Tags can either be hard-coded or deployed dynamically by a tag management system. On page load and in correspondence with user events, variables contained within the tags are populated with values, which trigger responses by the marketing technologies (e.g. initiating a remarketing campaign or gathering analytics data).

A vendor-specific tag will produce a collection of variables that looks something like this:

<script> 
     s.pageName=“Shop>Holiday”; 
     s.eVar55=“Shop”; 
     s.prop1=s.eVar55; 
     s.events=”event33,event45”; 
     s.prop14=”guest”;
     ...
<script> 

Source: Digital Data Layer Strategies presented by 33 Sticks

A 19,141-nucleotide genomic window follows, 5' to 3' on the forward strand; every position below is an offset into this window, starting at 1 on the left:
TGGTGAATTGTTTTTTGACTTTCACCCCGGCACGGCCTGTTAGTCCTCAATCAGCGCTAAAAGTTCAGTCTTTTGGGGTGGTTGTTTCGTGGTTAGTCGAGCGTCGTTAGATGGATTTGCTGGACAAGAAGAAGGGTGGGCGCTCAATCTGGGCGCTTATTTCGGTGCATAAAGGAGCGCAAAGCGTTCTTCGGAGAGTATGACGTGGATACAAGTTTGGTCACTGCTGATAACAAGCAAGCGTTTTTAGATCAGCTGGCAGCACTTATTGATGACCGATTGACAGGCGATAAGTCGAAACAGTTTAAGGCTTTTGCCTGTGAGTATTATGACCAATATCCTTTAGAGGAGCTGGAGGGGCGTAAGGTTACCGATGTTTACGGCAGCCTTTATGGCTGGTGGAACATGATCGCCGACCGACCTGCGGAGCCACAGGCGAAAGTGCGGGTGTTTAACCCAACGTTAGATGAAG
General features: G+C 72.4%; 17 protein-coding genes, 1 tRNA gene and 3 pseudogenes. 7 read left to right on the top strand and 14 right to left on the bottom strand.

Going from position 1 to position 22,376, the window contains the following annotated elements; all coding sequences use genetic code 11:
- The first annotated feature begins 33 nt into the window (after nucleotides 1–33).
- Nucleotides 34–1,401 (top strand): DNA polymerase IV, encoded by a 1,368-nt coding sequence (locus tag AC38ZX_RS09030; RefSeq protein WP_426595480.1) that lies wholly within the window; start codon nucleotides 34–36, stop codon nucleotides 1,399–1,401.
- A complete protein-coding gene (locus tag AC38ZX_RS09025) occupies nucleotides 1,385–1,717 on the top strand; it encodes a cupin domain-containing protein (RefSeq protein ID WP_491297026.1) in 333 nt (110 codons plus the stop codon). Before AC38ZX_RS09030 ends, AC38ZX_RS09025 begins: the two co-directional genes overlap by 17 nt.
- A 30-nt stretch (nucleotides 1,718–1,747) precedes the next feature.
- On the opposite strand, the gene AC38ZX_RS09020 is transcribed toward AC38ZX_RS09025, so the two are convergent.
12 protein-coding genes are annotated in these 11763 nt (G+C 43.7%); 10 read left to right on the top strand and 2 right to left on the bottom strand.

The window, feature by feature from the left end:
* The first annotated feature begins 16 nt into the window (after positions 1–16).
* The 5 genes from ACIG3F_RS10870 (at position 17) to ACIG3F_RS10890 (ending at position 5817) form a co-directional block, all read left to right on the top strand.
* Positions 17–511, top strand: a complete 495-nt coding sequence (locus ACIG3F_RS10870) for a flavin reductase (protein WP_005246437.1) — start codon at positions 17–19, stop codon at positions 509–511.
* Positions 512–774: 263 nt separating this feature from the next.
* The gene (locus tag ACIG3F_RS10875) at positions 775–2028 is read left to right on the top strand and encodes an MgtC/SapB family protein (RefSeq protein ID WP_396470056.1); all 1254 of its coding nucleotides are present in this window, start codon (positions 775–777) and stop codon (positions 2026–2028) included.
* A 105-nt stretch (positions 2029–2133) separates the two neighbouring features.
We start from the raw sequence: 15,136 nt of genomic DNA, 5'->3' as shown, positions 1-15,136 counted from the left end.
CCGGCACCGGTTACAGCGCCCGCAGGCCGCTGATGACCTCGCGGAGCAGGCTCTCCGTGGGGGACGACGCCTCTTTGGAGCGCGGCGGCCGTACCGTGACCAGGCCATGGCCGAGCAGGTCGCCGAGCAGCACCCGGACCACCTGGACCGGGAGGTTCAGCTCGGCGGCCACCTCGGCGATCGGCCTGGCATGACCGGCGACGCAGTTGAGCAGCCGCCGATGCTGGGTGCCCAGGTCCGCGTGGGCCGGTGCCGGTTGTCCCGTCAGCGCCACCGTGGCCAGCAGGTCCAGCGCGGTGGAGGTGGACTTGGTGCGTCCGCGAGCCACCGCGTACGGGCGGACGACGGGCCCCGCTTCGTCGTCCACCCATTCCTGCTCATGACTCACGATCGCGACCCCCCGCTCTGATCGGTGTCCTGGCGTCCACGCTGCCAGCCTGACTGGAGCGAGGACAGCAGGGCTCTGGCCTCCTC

“So what?” you may ask.

Relying on vendor-specific data collection has its issues. Here are the problems with this method:

1. The naming conventions are not very intuitive. When you have multiple teams across business units trying to work with less-than-intuitive variable names, things can get lost, forgotten or broken.

2. These variables only apply to one vendor. That means you would need to have a process of variable declaration and population for each and every marketing technology. Repeating this process is redundant.

3. Each marketing technology will have slightly different definitions of user events. As a result, the data they collect may be inconsistent across your martech stack.

4. Deploying 10 times the code will slow down your website. “A one second delay in page response can result in a 7% reduction in conversions” (Source: Kissmetrics).

Data Layer to the Rescue

Data Evangelist Justin Cutroni concisely explained the data layer as follows: